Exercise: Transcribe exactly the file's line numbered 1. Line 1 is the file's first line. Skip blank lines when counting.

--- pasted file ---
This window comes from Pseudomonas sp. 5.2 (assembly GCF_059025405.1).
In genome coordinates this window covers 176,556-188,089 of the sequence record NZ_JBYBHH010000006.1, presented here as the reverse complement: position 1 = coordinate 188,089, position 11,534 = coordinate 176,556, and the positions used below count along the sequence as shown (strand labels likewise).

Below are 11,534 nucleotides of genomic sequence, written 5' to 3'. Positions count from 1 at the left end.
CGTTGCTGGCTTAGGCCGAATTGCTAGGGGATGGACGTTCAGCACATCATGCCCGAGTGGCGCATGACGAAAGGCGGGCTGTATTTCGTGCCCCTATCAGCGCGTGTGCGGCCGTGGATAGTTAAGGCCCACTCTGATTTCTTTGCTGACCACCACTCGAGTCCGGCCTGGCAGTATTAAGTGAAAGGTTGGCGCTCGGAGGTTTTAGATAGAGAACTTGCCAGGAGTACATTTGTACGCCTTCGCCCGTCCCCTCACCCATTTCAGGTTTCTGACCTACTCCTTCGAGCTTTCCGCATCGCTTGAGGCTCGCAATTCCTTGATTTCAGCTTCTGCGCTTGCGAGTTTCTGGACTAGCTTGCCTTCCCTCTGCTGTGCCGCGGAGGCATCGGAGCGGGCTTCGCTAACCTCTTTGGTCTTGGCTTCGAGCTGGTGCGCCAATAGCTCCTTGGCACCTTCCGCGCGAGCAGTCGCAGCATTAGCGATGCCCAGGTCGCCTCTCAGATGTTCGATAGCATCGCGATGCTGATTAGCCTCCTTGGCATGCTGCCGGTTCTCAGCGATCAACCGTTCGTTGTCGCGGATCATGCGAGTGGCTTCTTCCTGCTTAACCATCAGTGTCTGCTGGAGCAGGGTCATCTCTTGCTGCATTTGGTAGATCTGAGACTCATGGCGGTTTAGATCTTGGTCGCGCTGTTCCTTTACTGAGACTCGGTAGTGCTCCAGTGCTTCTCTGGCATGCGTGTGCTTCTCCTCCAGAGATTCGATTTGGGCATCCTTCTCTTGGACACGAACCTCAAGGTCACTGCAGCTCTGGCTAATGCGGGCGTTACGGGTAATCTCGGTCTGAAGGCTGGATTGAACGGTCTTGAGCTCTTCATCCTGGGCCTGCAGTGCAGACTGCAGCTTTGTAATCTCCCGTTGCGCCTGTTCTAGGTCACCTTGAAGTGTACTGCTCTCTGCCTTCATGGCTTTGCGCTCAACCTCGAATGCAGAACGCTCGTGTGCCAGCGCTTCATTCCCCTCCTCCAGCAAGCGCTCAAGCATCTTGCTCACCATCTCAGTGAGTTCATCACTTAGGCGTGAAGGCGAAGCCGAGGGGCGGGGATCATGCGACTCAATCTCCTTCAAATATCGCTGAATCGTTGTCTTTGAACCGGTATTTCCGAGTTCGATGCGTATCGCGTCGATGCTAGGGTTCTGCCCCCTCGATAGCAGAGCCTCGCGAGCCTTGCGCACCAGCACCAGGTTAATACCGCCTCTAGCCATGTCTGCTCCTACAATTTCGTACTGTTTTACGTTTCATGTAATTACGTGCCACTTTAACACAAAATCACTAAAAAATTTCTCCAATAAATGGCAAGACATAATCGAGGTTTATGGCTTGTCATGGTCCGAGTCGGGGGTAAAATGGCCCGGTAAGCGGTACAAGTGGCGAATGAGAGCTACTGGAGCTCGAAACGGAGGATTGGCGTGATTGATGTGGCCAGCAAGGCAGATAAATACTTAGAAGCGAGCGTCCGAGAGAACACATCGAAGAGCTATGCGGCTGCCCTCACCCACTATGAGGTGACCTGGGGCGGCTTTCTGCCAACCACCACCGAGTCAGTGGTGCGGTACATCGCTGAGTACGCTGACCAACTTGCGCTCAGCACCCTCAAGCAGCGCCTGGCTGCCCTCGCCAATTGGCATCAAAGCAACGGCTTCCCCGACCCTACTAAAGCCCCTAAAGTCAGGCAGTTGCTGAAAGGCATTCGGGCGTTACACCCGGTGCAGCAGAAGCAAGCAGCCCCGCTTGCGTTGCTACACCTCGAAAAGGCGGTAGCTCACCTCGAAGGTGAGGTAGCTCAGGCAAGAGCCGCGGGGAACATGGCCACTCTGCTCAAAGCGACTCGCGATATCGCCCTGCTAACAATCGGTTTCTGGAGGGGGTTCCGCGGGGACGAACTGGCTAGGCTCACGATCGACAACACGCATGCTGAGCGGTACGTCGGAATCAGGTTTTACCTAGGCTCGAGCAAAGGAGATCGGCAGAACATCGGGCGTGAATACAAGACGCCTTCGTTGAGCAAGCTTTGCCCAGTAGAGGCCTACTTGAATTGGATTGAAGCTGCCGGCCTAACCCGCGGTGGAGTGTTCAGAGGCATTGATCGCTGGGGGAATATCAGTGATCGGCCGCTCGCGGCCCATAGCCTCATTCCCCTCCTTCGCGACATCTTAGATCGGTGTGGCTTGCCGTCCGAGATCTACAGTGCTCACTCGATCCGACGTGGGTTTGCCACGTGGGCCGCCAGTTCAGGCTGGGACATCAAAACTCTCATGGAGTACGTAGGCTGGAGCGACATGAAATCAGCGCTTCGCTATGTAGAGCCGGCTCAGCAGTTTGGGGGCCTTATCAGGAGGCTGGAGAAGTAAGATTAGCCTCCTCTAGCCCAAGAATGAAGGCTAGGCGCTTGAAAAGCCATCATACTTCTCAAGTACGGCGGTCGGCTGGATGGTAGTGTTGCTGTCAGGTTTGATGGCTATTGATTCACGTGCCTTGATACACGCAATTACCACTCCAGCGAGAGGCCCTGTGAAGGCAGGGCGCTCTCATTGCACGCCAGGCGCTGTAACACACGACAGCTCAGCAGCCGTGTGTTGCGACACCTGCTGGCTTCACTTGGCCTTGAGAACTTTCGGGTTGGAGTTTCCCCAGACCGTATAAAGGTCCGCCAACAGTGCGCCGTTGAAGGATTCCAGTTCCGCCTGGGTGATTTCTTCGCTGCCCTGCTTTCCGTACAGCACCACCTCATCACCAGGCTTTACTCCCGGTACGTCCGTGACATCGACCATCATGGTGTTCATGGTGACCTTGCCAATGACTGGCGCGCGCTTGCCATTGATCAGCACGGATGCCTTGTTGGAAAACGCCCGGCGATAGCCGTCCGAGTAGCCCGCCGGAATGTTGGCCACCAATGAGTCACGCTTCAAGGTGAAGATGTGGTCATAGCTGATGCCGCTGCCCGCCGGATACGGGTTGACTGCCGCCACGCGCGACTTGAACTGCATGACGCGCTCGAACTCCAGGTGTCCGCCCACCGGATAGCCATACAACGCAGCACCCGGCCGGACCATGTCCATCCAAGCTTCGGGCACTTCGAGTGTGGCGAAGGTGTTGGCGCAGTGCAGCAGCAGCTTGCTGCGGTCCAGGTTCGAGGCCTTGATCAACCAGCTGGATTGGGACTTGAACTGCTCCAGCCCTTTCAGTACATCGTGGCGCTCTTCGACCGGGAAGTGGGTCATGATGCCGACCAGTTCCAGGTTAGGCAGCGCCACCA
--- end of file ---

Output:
This window comes from Pseudomonas sp. 5.2 (assembly GCF_059025405.1).